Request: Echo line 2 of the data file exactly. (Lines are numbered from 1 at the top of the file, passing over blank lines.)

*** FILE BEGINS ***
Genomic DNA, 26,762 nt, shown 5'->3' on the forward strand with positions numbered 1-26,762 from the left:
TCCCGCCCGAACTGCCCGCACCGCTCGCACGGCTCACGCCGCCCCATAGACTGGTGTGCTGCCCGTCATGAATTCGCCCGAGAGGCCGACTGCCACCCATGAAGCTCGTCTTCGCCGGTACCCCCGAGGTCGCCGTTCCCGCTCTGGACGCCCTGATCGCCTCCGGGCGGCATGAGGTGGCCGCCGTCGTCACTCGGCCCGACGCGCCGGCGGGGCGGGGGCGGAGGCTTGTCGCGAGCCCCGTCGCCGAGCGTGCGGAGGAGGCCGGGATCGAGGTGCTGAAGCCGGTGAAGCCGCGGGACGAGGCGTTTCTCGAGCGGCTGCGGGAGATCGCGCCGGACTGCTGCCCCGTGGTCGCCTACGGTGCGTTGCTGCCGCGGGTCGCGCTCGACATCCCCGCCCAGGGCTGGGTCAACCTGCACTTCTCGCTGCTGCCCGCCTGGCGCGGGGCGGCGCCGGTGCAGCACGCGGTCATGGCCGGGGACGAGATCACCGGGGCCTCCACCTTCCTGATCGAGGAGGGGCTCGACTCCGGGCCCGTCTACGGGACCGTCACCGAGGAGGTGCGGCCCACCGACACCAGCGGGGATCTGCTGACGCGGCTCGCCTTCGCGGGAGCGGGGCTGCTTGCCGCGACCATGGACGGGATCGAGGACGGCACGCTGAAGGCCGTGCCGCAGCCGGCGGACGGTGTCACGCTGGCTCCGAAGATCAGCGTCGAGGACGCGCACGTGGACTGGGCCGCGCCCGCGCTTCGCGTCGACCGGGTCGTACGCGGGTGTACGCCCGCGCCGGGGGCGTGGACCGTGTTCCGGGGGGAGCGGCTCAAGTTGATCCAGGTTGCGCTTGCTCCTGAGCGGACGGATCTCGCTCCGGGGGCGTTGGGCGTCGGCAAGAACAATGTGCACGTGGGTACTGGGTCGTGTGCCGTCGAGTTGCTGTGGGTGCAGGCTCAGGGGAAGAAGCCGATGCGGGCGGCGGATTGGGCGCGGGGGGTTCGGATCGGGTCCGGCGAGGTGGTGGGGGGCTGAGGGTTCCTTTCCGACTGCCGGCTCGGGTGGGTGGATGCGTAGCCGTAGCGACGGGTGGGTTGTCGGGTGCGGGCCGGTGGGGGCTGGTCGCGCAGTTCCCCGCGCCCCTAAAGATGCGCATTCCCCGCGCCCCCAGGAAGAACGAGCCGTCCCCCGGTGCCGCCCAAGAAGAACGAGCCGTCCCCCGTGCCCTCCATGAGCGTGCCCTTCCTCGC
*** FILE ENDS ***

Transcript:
TCCCGCCCGAACTGCCCGCACCGCTCGCACGGCTCACGCCGCCCCATAGACTGGTGTGCTGCCCGTCATGAATTCGCCCGAGAGGCCGACTGCCACCCATGAAGCTCGTCTTCGCCGGTACCCCCGAGGTCGCCGTTCCCGCTCTGGACGCCCTGATCGCCTCCGGGCGGCATGAGGTGGCCGCCGTCGTCACTCGGCCCGACGCGCCGGCGGGGCGGGGGCGGAGGCTTGTCGCGAGCCCCGTCGCCGAGCGTGCGGAGGAGGCCGGGATCGAGGTGCTGAAGCCGGTGAAGCCGCGGGACGAGGCGTTTCTCGAGCGGCTGCGGGAGATCGCGCCGGACTGCTGCCCCGTGGTCGCCTACGGTGCGTTGCTGCCGCGGGTCGCGCTCGACATCCCCGCCCAGGGCTGGGTCAACCTGCACTTCTCGCTGCTGCCCGCCTGGCGCGGGGCGGCGCCGGTGCAGCACGCGGTCATGGCCGGGGACGAGATCACCGGGGCCTCCACCTTCCTGATCGAGGAGGGGCTCGACTCCGGGCCCGTCTACGGGACCGTCACCGAGGAGGTGCGGCCCACCGACACCAGCGGGGATCTGCTGACGCGGCTCGCCTTCGCGGGAGCGGGGCTGCTTGCCGCGACCATGGACGGGATCGAGGACGGCACGCTGAAGGCCGTGCCGCAGCCGGCGGACGGTGTCACGCTGGCTCCGAAGATCAGCGTCGAGGACGCGCACGTGGACTGGGCCGCGCCCGCGCTTCGCGTCGACCGGGTCGTACGCGGGTGTACGCCCGCGCCGGGGGCGTGGACCGTGTTCCGGGGGGAGCGGCTCAAGTTGATCCAGGTTGCGCTTGCTCCTGAGCGGACGGATCTCGCTCCGGGGGCGTTGGGCGTCGGCAAGAACAATGTGCACGTGGGTACTGGGTCGTGTGCCGTCGAGTTGCTGTGGGTGCAGGCTCAGGGGAAGAAGCCGATGCGGGCGGCGGATTGGGCGCGGGGGGTTCGGATCGGGTCCGGCGAGGTGGTGGGGGGCTGAGGGTTCCTTTCCGACTGCCGGCTCGGGTGGGTGGATGCGTAGCCGTAGCGACGGGTGGGTTGTCGGGTGCGGGCCGGTGGGGGCTGGTCGCGCAGTTCCCCGCGCCCCTAAAGATGCGCATTCCCCGCGCCCCCAGGAAGAACGAGCCGTCCCCCGGTGCCGCCCAAGAAGAACGAGCCGTCCCCCGTGCCCTCCATGAGCGTGCCCTTCCTCGC